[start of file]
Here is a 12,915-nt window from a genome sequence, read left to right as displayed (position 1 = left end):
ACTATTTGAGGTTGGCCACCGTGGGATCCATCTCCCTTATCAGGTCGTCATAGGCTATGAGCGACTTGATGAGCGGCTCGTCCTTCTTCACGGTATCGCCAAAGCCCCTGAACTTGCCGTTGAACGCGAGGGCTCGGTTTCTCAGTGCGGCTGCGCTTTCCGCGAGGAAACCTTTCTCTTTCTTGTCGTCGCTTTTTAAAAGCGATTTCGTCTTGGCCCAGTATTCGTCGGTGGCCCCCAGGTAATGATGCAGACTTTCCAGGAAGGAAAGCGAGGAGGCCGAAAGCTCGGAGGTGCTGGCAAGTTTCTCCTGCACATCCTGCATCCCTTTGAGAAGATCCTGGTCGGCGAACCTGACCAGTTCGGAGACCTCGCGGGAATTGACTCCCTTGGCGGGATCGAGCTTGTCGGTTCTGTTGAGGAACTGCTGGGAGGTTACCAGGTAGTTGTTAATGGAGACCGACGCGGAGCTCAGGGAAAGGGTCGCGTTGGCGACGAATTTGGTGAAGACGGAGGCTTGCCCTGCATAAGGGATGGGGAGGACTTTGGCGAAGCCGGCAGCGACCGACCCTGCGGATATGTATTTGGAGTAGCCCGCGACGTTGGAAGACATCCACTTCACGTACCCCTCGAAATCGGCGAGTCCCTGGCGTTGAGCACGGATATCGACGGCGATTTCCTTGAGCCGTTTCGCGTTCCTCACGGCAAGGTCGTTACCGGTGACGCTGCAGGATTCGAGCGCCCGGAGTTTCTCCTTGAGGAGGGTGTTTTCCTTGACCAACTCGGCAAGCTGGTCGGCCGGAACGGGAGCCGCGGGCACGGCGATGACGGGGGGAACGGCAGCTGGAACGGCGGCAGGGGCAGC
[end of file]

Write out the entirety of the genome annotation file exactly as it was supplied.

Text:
Here is a 12,915-nt window from a genome sequence, read left to right as displayed (position 1 = left end):
ACTATTTGAGGTTGGCCACCGTGGGATCCATCTCCCTTATCAGGTCGTCATAGGCTATGAGCGACTTGATGAGCGGCTCGTCCTTCTTCACGGTATCGCCAAAGCCCCTGAACTTGCCGTTGAACGCGAGGGCTCGGTTTCTCAGTGCGGCTGCGCTTTCCGCGAGGAAACCTTTCTCTTTCTTGTCGTCGCTTTTTAAAAGCGATTTCGTCTTGGCCCAGTATTCGTCGGTGGCCCCCAGGTAATGATGCAGACTTTCCAGGAAGGAAAGCGAGGAGGCCGAAAGCTCGGAGGTGCTGGCAAGTTTCTCCTGCACATCCTGCATCCCTTTGAGAAGATCCTGGTCGGCGAACCTGACCAGTTCGGAGACCTCGCGGGAATTGACTCCCTTGGCGGGATCGAGCTTGTCGGTTCTGTTGAGGAACTGCTGGGAGGTTACCAGGTAGTTGTTAATGGAGACCGACGCGGAGCTCAGGGAAAGGGTCGCGTTGGCGACGAATTTGGTGAAGACGGAGGCTTGCCCTGCATAAGGGATGGGGAGGACTTTGGCGAAGCCGGCAGCGACCGACCCTGCGGATATGTATTTGGAGTAGCCCGCGACGTTGGAAGACATCCACTTCACGTACCCCTCGAAATCGGCGAGTCCCTGGCGTTGAGCACGGATATCGACGGCGATTTCCTTGAGCCGTTTCGCGTTCCTCACGGCAAGGTCGTTACCGGTGACGCTGCAGGATTCGAGCGCCCGGAGTTTCTCCTTGAGGAGGGTGTTTTCCTTGACCAACTCGGCAAGCTGGTCGGCCGGAACGGGAGCCGCGGGCACGGCGATGACGGGGGGAACGGCAGCTGGAACGGCGGCAGGGGCAGC